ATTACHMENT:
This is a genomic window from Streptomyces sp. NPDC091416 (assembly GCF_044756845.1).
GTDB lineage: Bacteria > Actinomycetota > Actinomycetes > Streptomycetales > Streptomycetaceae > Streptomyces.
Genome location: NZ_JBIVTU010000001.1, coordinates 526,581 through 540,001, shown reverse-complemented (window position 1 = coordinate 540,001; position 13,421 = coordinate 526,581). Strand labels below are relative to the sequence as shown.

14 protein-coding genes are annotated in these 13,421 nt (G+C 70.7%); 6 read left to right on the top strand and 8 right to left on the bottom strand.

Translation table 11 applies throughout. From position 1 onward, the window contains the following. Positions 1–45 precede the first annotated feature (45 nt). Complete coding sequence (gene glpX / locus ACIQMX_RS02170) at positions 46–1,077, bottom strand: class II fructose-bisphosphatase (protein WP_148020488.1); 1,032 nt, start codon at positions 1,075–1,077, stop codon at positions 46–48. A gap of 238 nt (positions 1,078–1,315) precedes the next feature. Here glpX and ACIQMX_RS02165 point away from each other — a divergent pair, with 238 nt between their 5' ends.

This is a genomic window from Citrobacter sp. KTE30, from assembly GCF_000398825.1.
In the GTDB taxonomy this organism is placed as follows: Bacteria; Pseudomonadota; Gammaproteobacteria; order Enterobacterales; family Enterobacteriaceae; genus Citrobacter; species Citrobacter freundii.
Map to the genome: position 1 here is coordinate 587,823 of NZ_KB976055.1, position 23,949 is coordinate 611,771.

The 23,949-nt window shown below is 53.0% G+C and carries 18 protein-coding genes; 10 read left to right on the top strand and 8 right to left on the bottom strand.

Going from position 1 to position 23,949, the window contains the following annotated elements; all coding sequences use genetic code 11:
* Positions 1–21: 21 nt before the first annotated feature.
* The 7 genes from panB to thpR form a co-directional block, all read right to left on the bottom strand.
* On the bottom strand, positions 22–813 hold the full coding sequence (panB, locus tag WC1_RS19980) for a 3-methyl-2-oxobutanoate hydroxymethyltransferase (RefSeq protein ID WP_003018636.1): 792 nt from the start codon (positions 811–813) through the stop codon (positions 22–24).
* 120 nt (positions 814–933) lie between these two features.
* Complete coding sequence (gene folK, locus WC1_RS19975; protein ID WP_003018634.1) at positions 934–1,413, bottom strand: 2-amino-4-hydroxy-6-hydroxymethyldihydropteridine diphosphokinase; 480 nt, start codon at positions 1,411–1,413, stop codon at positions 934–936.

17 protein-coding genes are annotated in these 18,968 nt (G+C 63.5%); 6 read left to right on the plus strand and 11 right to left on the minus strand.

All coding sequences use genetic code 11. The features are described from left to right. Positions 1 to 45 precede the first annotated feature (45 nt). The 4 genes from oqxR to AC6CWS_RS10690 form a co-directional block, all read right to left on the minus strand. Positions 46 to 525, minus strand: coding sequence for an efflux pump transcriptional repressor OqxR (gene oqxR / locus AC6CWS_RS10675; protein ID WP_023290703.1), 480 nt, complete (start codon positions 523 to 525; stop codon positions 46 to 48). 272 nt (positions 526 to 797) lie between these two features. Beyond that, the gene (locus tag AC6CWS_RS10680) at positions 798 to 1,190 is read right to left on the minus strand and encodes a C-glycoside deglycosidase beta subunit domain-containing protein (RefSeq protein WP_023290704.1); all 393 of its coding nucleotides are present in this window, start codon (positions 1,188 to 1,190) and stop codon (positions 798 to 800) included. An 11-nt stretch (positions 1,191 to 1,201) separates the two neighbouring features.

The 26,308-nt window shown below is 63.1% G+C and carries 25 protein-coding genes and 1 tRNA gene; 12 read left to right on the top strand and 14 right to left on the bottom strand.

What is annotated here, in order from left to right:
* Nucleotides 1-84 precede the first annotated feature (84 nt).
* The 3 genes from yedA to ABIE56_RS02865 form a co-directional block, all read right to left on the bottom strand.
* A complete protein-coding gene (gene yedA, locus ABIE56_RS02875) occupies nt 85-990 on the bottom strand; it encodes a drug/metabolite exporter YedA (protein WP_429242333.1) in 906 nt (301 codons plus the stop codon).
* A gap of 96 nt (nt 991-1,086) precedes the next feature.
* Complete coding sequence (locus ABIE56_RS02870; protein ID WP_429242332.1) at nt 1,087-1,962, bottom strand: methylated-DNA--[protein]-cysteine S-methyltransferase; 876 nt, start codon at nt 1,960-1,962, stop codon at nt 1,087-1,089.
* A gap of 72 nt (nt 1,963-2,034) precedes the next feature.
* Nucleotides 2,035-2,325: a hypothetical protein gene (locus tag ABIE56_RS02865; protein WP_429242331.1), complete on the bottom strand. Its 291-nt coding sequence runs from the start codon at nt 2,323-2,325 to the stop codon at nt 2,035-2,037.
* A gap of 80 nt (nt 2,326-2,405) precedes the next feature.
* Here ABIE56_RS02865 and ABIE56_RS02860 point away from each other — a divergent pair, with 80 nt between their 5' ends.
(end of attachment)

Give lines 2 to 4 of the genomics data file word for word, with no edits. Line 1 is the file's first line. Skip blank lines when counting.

GTDB lineage: Bacteria > Actinomycetota > Actinomycetes > Streptomycetales > Streptomycetaceae > Streptomyces.
Genome location: NZ_JBIVTU010000001.1, coordinates 526,581 through 540,001, shown reverse-complemented (window position 1 = coordinate 540,001; position 13,421 = coordinate 526,581). Strand labels below are relative to the sequence as shown.

14 protein-coding genes are annotated in these 13,421 nt (G+C 70.7%); 6 read left to right on the top strand and 8 right to left on the bottom strand.